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What Is It Really Like To Be A Teacher?

To help you decide if teaching is the career for you, our wonderful community of teachers within our partner schools have taken time to share some of their thoughts and experiences. In the Teacher Case Studies section below you can read about what a typical teaching day looks like, the benefits, rewards and challenges of teaching from those actually teaching and their words of advice for anyone considering joining the profession. There are further Teacher Case Studies in the Subjects section of our website.

The A Day in the Life of Videos section contains two short videos:

  • In A Day in the Life of a Teacher, current teachers Pete Marsh (Biology) and Emily Lister (Geography) from Weydon School in Farnham, Surrey talk to SCITT Director Maria Mezzullo about what a typical day entails. From the start of the day through to home time they look at managing behaviour, tutor responsibilities, extra-curricular and professional development opportunities, duty times and much more.
  • In A Day in the Life of an i2i Trainee, current i2i trainees Ben Roberts (Music) and Alice Ruffle (MFL) chat to Maria about life as a trainee, including professional study days, teaching a class for the very first time, the highlights, the challenges, and why they love what they do.

If these case studies and videos inspire you and you would like to find out more about training to teach with i2i then please complete our Enquiry Form  and a member of our team will be in touch.

The i2i SCITT is committed to safeguarding and promoting the welfare of children and young people. We expect all staff and trainees to share this commitment.

Teacher Case Studies

Kate - Design Technology Teacher and Year 8 Form Tutor at Amery Hill School.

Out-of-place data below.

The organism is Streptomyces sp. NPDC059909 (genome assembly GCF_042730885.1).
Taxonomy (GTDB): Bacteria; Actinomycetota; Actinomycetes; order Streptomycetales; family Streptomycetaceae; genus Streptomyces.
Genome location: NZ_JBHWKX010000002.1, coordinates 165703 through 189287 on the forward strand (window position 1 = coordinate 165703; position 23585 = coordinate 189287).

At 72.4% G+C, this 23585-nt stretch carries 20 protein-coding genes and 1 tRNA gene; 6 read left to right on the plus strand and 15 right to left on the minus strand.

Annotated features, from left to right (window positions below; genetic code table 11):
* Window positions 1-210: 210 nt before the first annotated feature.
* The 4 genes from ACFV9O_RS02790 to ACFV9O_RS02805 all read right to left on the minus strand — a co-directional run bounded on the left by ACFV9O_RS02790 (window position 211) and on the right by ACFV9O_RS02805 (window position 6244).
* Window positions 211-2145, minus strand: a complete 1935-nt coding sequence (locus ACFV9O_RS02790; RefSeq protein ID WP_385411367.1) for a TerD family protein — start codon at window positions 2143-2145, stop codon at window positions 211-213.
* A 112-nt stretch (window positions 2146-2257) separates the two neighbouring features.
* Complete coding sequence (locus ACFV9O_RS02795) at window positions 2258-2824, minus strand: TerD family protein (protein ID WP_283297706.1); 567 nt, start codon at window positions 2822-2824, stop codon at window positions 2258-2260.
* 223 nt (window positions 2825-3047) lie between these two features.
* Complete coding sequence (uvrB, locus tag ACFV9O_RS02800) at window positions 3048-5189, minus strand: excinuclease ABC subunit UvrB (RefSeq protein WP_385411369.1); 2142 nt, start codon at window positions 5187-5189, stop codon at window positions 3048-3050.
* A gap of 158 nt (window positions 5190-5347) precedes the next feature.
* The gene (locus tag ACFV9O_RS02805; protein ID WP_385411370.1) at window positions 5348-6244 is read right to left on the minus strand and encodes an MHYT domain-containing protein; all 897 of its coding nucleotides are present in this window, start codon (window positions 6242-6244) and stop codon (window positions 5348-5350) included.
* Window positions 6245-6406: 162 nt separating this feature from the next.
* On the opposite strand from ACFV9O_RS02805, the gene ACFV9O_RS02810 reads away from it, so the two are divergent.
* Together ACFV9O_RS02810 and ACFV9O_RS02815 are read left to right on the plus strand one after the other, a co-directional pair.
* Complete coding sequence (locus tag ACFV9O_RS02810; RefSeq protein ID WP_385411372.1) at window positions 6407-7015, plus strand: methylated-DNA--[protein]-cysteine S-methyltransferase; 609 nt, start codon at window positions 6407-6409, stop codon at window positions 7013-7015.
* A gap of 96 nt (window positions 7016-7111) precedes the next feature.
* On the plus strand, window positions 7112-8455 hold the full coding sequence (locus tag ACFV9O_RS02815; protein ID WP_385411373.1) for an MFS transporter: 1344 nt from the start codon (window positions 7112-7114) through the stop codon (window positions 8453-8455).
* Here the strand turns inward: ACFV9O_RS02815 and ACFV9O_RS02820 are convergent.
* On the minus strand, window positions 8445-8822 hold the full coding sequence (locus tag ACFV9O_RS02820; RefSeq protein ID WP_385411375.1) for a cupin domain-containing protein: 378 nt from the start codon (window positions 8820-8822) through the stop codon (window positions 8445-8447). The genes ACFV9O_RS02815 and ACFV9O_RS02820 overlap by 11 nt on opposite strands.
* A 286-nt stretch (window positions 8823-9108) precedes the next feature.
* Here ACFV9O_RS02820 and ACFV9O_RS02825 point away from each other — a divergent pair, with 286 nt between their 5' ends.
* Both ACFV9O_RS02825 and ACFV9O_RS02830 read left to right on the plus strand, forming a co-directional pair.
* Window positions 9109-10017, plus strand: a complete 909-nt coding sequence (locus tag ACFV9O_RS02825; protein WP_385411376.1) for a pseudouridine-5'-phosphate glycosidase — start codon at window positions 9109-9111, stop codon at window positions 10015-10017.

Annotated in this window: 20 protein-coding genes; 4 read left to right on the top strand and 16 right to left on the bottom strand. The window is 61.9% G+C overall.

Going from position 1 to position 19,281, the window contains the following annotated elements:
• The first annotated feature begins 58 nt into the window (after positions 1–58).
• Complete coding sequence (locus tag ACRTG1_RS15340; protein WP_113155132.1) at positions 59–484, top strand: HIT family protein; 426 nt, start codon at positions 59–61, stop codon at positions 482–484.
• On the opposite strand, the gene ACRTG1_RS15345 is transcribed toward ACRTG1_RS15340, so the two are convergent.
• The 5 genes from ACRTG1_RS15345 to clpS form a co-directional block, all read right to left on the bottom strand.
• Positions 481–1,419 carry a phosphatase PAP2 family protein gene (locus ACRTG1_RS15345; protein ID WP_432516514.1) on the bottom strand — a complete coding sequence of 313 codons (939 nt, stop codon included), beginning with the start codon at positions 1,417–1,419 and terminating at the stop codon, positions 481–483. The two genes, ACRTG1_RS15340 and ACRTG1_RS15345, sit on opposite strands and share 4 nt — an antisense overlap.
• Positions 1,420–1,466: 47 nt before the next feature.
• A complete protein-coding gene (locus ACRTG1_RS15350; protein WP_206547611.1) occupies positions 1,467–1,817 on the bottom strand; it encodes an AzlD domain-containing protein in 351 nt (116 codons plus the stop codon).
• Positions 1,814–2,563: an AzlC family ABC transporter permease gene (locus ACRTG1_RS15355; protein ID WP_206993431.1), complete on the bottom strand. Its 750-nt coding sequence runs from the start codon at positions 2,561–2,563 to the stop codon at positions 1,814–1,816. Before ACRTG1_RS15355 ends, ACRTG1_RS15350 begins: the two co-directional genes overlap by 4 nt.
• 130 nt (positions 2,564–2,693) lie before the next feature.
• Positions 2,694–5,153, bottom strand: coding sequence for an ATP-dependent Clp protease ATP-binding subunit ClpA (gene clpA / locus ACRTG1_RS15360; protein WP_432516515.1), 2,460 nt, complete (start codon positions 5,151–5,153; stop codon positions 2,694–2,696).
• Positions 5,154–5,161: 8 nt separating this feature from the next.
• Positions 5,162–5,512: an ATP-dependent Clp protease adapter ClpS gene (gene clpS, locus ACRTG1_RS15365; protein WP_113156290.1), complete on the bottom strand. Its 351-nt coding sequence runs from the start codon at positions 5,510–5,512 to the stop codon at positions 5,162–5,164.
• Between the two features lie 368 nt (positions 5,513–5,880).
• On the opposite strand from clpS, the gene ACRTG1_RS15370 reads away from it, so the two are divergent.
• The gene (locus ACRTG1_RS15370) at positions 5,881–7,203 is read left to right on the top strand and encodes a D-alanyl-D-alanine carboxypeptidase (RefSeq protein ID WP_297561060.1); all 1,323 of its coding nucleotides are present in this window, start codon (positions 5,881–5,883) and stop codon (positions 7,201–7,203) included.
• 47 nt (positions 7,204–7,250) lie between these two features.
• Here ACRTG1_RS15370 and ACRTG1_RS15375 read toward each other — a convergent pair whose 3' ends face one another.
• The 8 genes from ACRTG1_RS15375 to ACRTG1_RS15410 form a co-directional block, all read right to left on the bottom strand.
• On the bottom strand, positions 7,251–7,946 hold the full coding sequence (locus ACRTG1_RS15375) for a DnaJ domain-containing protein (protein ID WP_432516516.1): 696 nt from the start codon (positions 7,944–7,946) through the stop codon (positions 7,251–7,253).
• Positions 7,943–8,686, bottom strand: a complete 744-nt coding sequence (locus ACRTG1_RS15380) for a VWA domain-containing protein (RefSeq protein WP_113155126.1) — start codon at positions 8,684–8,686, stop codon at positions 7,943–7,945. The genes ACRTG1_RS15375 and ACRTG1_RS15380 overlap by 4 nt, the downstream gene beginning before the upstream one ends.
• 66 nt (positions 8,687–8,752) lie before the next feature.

How and why did you become a teacher? 

I did my degree in Textile Design and then 2 years as an assistant designer for a yarn manufacturer. This was not the right career for me with no progression. I thought that there would be plenty of opportunities as a teacher to progress and develop. I have always been keen to help others learn the skills and knowledge that I have.

Please describe a typical day in your role 

A typical day involves arriving about 40 minutes before students arrive in order to get prepared for the day. Answering emails to colleagues and parents and messages to students. Some mornings we have a staff briefing lasting 10 minutes and then I have my tutor group. We have a 6 period day of 50 minutes long. Most days I teach 5 or 6 lessons. At the end of the day we may have a meeting, parent's evening or CPD training but not every night. I may need to deal with any incidents that have happened during the day or requests from other staff to complete something.

What do you enjoy most about your profession?

I enjoy showing and teaching young minds as much as I can about my subject DT but also allowing them and helping them become independent learners and thinkers. I think DT lends itself to this very well.

What do you believe are the main skills you need to work as a secondary school teacher?

Patience, resilience, good sense of humour

Please tell us a little about the benefits/rewards and career development opportunities that come by joining the teaching profession.

There is an endless list of possibilities within teaching and you can go in whatever direction suits you and as far as you want to go.

What advice would you give someone wanting to become a teacher?

If you have a passion and enthusiasm for your subject and want to pass that onto others. Don't try to do everything at once and be able to say "no" now and then. Take the lows with the highs but just try to remember the highs.

Charlotte - Design Technology Teacher at Weydon School specialising in Textiles. Trained teacher for 4 years. Progress and Achievement Leader (PAL) for 2 and a half years and Head of Textiles for 1 year.

Please describe the key elements of your current role 

My teaching role largely consists of planning to ensure the lesson is always appropriate for the students. This also largely crosses over with my role as Head of Textiles. Once I have planned and taught the lesson, I really like to be reflective and review how well it went and where amendments can be made in order to make the lesson better next time I teach it. Giving the students feedback and checking their understanding is also a vital element which I undertake on a weekly basis. Building positive relationships is a large part of both my teaching and PAL role. This enables the classroom to become a positive and safe environment where the students feel safe to take risks. My PAL role takes up a large proportion of my week and this could involve a huge range of elements from setting a tutor programme to helping to solve behaviour issues. The role is truly endless and hugely rewarding.